On March 1 bus operators in England will notify traffic commissioners of extensive cuts to services – unless the Treasury extends emergency funding

South Yorkshire mayor Dan Jarvis (second from right) led a statement by seven of England’s nine metro mayors

The Treasury is being urged to extend emergency funding to support local bus services in England to allow more time for passenger numbers to recover.

Bus operators say they could be forced to axe up to 30% of their services if emergency revenue support ends on April 5 because they are only carrying 70% of pre-Covid patronage. The deadline for notifying traffic commissioners of these cuts so that they can be implemented from that date is March 1.

Bus operators, metro mayors and other stakeholders have warned the government that such a large and unprecedented loss of vital sustainable transport links will undermine its ambitions on net zero and levelling up.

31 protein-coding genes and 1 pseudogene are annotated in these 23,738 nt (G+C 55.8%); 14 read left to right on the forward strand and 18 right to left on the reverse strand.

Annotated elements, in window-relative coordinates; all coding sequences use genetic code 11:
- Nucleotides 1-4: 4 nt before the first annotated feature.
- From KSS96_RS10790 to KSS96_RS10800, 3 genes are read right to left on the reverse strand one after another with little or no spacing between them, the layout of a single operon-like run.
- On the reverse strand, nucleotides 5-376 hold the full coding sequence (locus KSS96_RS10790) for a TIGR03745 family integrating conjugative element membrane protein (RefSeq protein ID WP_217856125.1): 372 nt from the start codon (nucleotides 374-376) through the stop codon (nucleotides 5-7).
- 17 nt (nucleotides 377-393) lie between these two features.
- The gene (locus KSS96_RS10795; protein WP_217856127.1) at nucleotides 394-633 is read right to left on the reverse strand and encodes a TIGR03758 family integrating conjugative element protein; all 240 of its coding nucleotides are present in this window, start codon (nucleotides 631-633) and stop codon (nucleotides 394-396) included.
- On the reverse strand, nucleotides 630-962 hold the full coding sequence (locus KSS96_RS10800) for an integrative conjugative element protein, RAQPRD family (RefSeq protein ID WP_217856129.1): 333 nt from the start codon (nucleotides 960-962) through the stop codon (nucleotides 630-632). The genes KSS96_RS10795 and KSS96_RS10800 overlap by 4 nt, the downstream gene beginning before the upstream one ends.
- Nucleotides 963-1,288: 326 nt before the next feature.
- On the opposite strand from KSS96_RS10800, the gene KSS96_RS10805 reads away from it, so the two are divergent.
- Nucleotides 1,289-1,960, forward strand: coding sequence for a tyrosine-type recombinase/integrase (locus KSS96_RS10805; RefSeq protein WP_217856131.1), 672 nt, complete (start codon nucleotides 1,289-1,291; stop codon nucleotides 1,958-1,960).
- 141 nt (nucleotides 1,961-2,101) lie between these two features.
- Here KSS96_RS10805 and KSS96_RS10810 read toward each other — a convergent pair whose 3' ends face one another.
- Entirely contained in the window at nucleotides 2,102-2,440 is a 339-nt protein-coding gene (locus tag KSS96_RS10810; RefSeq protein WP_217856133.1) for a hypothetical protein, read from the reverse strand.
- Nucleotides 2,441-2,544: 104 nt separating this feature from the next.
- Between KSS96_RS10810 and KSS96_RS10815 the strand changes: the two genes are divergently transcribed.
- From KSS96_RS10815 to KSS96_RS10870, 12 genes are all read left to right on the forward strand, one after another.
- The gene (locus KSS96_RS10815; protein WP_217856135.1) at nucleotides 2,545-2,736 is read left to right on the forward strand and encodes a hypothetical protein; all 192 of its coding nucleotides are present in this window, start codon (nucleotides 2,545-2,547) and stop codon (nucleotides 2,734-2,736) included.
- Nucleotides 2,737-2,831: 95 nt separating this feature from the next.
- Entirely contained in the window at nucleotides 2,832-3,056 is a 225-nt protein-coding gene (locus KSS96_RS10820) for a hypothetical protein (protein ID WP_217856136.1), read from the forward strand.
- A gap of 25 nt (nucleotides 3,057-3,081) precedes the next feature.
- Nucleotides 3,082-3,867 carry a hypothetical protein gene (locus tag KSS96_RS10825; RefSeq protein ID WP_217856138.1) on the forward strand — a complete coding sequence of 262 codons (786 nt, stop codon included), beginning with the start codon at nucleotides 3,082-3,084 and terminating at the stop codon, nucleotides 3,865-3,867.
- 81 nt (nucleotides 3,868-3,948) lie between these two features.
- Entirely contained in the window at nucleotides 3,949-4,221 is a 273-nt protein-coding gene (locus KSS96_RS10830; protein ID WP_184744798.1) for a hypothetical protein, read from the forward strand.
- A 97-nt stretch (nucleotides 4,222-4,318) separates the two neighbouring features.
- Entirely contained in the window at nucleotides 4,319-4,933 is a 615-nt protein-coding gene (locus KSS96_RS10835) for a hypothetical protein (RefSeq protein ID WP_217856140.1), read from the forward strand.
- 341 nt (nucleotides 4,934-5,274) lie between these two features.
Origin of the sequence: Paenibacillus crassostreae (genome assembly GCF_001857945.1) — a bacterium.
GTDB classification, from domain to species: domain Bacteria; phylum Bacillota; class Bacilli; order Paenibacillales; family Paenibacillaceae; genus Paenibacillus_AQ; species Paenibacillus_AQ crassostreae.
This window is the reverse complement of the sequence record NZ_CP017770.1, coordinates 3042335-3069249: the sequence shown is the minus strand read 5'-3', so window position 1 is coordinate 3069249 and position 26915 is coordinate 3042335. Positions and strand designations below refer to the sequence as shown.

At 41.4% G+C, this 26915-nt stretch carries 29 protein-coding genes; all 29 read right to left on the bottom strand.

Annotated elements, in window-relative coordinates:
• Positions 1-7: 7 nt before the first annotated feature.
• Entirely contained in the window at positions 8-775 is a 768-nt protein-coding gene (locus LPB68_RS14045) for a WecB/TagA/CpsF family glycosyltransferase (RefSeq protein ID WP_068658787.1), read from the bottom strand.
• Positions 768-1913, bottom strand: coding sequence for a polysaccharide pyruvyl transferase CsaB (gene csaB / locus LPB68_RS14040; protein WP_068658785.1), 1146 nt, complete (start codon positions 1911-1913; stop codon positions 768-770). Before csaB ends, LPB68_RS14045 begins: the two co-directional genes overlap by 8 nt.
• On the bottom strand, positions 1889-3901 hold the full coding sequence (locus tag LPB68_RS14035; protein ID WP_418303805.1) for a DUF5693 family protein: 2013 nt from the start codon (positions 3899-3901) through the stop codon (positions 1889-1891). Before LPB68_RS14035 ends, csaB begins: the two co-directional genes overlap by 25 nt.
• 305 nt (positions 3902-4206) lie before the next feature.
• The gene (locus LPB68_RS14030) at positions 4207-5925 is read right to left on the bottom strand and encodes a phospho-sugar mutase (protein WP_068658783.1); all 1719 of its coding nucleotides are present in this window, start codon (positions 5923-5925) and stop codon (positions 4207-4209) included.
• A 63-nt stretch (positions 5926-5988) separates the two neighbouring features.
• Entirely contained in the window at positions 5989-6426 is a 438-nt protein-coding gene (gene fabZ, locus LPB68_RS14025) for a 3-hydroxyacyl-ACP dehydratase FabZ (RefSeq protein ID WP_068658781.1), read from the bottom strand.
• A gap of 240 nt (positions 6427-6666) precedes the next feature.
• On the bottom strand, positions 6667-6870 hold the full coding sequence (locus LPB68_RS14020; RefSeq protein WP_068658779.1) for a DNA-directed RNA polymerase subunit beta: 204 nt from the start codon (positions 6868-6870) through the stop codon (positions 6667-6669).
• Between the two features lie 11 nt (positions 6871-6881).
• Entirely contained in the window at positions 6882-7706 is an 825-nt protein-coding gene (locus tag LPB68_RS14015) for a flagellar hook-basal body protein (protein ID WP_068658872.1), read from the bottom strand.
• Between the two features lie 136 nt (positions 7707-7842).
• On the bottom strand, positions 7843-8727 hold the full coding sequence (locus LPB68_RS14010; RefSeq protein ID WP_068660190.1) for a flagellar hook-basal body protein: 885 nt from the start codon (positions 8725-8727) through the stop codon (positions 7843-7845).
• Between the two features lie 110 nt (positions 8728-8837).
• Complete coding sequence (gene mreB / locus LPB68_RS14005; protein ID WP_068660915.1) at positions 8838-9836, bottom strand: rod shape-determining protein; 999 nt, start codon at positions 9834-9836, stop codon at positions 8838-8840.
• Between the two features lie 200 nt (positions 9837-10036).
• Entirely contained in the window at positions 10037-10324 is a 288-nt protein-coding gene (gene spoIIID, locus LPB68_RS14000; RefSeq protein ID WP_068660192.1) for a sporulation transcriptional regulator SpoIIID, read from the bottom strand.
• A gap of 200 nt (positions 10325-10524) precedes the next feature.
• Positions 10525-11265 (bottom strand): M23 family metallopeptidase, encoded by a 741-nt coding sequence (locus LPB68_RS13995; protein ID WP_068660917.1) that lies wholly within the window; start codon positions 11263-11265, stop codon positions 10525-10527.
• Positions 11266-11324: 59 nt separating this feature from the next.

We are at a critical tipping- point: unless they act at once, the damage will be done

A statement by seven of England’s nine metro mayors, led by South Yorkshire mayor Dan Jarvis, said: “We are at a critical tipping- point: unless they act at once, the damage will be done. The failure to extend support appears to be based on wishful thinking that the impact of Covid is in the past… We should be maximising the chances of a full recovery in passenger numbers. Instead the government is standing by as fares are sharply increased and services are slashed – virtually guaranteeing that full recovery will not happen.

The statement continued: “If we want to realise the potential of our buses, this is strategic short-sightedness of the worst kind. It is wildly incompatible with the National Bus Strategy’s stated aim to get patronage ‘back to its pre-Covid level, and then to exceed it’ – an aim we fully support.”

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